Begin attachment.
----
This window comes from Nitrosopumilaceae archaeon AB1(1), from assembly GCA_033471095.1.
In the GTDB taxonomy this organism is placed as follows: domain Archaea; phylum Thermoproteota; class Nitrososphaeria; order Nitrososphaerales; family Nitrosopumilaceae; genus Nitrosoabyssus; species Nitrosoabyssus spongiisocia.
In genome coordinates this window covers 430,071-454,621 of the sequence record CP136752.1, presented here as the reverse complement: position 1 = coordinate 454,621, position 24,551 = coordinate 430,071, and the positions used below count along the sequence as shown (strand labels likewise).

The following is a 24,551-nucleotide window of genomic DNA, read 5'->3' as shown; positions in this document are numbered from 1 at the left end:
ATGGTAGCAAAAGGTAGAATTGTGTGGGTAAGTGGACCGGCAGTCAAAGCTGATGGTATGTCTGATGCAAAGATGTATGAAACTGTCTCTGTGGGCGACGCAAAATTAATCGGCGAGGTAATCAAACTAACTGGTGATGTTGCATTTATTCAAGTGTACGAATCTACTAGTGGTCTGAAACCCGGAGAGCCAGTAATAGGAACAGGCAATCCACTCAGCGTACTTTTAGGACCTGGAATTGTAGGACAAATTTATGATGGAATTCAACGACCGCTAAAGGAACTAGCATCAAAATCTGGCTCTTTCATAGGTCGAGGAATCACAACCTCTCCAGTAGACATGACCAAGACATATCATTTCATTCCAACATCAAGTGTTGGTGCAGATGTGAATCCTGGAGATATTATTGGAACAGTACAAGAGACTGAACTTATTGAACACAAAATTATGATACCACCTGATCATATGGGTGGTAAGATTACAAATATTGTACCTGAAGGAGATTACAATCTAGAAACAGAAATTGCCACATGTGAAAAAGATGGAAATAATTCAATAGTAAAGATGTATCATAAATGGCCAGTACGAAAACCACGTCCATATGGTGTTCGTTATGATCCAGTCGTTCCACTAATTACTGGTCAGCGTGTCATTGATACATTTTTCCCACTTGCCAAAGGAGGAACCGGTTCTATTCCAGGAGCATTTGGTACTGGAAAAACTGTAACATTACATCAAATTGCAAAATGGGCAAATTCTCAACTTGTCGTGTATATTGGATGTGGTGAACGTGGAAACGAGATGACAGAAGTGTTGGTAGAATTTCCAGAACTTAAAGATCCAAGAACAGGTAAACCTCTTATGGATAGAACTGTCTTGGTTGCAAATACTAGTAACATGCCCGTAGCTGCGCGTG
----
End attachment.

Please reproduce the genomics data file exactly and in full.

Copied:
This window comes from Nitrosopumilaceae archaeon AB1(1), from assembly GCA_033471095.1.
In the GTDB taxonomy this organism is placed as follows: domain Archaea; phylum Thermoproteota; class Nitrososphaeria; order Nitrososphaerales; family Nitrosopumilaceae; genus Nitrosoabyssus; species Nitrosoabyssus spongiisocia.
In genome coordinates this window covers 430,071-454,621 of the sequence record CP136752.1, presented here as the reverse complement: position 1 = coordinate 454,621, position 24,551 = coordinate 430,071, and the positions used below count along the sequence as shown (strand labels likewise).

The following is a 24,551-nucleotide window of genomic DNA, read 5'->3' as shown; positions in this document are numbered from 1 at the left end:
ATGGTAGCAAAAGGTAGAATTGTGTGGGTAAGTGGACCGGCAGTCAAAGCTGATGGTATGTCTGATGCAAAGATGTATGAAACTGTCTCTGTGGGCGACGCAAAATTAATCGGCGAGGTAATCAAACTAACTGGTGATGTTGCATTTATTCAAGTGTACGAATCTACTAGTGGTCTGAAACCCGGAGAGCCAGTAATAGGAACAGGCAATCCACTCAGCGTACTTTTAGGACCTGGAATTGTAGGACAAATTTATGATGGAATTCAACGACCGCTAAAGGAACTAGCATCAAAATCTGGCTCTTTCATAGGTCGAGGAATCACAACCTCTCCAGTAGACATGACCAAGACATATCATTTCATTCCAACATCAAGTGTTGGTGCAGATGTGAATCCTGGAGATATTATTGGAACAGTACAAGAGACTGAACTTATTGAACACAAAATTATGATACCACCTGATCATATGGGTGGTAAGATTACAAATATTGTACCTGAAGGAGATTACAATCTAGAAACAGAAATTGCCACATGTGAAAAAGATGGAAATAATTCAATAGTAAAGATGTATCATAAATGGCCAGTACGAAAACCACGTCCATATGGTGTTCGTTATGATCCAGTCGTTCCACTAATTACTGGTCAGCGTGTCATTGATACATTTTTCCCACTTGCCAAAGGAGGAACCGGTTCTATTCCAGGAGCATTTGGTACTGGAAAAACTGTAACATTACATCAAATTGCAAAATGGGCAAATTCTCAACTTGTCGTGTATATTGGATGTGGTGAACGTGGAAACGAGATGACAGAAGTGTTGGTAGAATTTCCAGAACTTAAAGATCCAAGAACAGGTAAACCTCTTATGGATAGAACTGTCTTGGTTGCAAATACTAGTAACATGCCCGTAGCTGCGCGTG